Rules to Financial Planning
Many people ask us what they should do to create wealth for themselves and their children. Here are four rules that we have come across that are essential to Financial Planning, regardless of someone’s income:
1. Get rid of Non-deductible Debt
2. Accumulate Assets for Retirement
3. Find opportunities to split income with your spouse or children
4. Prepare for the Unexpected
Now that you know the rules here is a brief insight into what they mean:
Rule #1 – Get Rid of Non-Deductible Debt
No matter who you are, you have debt in some way, shape or form. There is good debt and bad debt and getting into a lot of bad debt may be bad for your finances. Debt is a fact of life, but how you manage debt and what type of debt you carry directs your lifestyle.
The cost of debt should be your first consideration in planning. Having bad debt means you are paying for it using after tax dollars. For example, an interest charge of $100 might have a “real” cost of $130, because you have to earn $130 just to have $100 after tax to pay your interest.
1. The best way to reduce your debt is to go after the high interest debt first, which is generally your credit card debt. Our suggestion is to go to the bank and get a credit line to consolidate all your credit card debt in one place and replace your credit card debt with a lower interest rate debt. This will make your debt payments smaller and more manageable. Make sure you don’t max out those credit cards again once you have consolidated your debt!
2. You should make a plan to slowly chip away at your highest interest rate debt first while making any minimum payments on other debt.
3. If you have spare money sitting around consider accelerating your bank loan repayments, this will reduce the total interest you have to pay over the life of the loan!
Rule #2 – Accumulate Assets for Retirement
The most effective and tax efficient way to build assets for retirement is to join your company’s pension plan and/or contributing to an RRSP.
The advantages of putting money into an RRSP are as follows:
1. You get a tax break on any contributions you make. See our blog on RRSP vs TFSA here: http://www.diyapc.ca/blog/ever-wonder-what-difference-between-rrsp-and-tfsa
2. The investment income earned on the contributions grows without being taxed inside the RRSP account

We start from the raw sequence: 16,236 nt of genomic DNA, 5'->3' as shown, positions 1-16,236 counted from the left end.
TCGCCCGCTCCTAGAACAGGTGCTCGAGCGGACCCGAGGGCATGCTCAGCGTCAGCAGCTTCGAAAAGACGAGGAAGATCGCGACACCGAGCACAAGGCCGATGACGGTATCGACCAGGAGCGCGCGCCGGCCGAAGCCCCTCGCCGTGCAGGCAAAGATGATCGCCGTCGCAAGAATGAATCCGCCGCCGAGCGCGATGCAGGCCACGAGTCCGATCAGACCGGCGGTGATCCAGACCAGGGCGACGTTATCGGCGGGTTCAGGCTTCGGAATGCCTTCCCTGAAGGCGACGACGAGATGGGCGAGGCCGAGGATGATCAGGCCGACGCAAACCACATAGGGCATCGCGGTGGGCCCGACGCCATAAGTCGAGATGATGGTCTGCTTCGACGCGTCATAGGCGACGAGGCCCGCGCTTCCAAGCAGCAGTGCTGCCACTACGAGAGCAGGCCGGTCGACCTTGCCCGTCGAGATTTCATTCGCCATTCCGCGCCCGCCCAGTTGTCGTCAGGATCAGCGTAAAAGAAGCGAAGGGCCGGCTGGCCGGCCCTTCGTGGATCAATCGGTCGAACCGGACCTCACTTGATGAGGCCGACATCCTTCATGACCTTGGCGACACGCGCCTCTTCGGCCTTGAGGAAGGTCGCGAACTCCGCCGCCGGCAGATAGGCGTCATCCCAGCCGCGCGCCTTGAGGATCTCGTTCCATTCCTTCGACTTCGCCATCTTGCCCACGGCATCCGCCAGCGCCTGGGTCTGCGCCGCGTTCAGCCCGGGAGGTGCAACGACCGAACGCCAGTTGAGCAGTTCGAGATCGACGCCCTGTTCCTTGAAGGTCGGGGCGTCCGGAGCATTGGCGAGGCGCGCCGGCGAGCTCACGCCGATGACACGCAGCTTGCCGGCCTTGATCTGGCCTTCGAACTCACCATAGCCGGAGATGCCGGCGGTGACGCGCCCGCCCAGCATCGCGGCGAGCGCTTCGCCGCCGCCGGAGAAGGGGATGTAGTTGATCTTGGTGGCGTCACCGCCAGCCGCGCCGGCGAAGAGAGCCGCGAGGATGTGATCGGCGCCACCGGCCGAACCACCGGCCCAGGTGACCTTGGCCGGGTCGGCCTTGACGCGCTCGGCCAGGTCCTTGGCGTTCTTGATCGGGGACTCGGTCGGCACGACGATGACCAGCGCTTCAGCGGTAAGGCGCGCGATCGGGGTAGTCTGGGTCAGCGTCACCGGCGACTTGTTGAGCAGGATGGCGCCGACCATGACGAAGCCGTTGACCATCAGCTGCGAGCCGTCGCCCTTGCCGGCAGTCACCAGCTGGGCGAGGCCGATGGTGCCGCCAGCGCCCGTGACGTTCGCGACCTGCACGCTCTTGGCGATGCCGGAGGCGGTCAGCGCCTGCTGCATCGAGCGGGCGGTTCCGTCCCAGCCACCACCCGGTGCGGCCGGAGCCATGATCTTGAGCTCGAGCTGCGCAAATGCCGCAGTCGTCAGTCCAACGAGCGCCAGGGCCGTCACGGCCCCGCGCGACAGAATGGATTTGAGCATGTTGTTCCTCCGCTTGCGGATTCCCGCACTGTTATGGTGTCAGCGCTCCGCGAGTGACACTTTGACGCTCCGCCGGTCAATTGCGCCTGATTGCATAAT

3. When you withdraw the money in your retirement, you will probably do so at a lower tax rate
A wise man once said “Pay yourself first”. You can attack Rule #1 and Rule #2 by following this golden rule to Pay Yourself First. Take money during the year and put it into your RRSP’s and continue to make your minimum payments on your debt. The rate of return on your RRSP is most likely higher than interest charges on your debt. Once you get your tax refund, use it to pay down your debt. In this way you have saved for retirement and paid down your debt!
Rule #3 Find Opportunities to Split Income with your spouse and/or children
The idea behind “Income Splitting” is to shift income from the higher income spouse to the lower income spouse in order to reduce the overall tax burden on the family as a whole. Some simple examples on income splitting are as follows:
1. Use the higher income earner’s RRSP contribution room to make a spousal RRSP contribution. The contributor will get the tax deduction, and later in retirement when the money is withdrawn it will be taxed in to lower income spouse’s hands. Example if you had $1,000,000 in your RRSP’s and your spouse had no money in their RRSP’s and upon retirement you need to withdraw $100,000 to survive in a given year, if you withdrew $10,000 the tax rate would be in the third tax bracket however if your spouse took out $50,000 and you took out $50,000 you both would reduce your tax rates and pay a lower amount of tax!
2. If both partners have income, have the higher paid spouse pay all the household bills. The income of the lower paid spouse should be used to buy investments for the family. The assets should be in the name of the lower income spouse so that any resulting investment income is taxed at the lower income spouse’s tax rate.
3. The Federal Government has recently announced the Family Tax Credit which allows the higher income spouse to allocate up to $50,000 of income from themselves to their lower income spouse effectively reducing the tax on that $50,000 of income. This tax credit could save you up to $2,000 on your taxes.
Rule #4 – Prepare for the Unexpected
No financial plan is complete without an estate plan. You should periodically review your plan to ensure that it is meeting your requirements as your life changes.
1. Evaluate your life insurance needs. Carry adequate life insurance at all times
2. Prepare a will, a power of attorney and a mandate
3. Name beneficiaries on registered plans, TFSAs and life insurance to ensure that your dependents are taken care of just in case something should happen.
We believe that if you follow these four simple rules, and ensure that you spend less than you make, you will become financially independent! Come in and talk to us or email email@example.com for further guidance, we can help you make a financial plan that is tailored to your situation!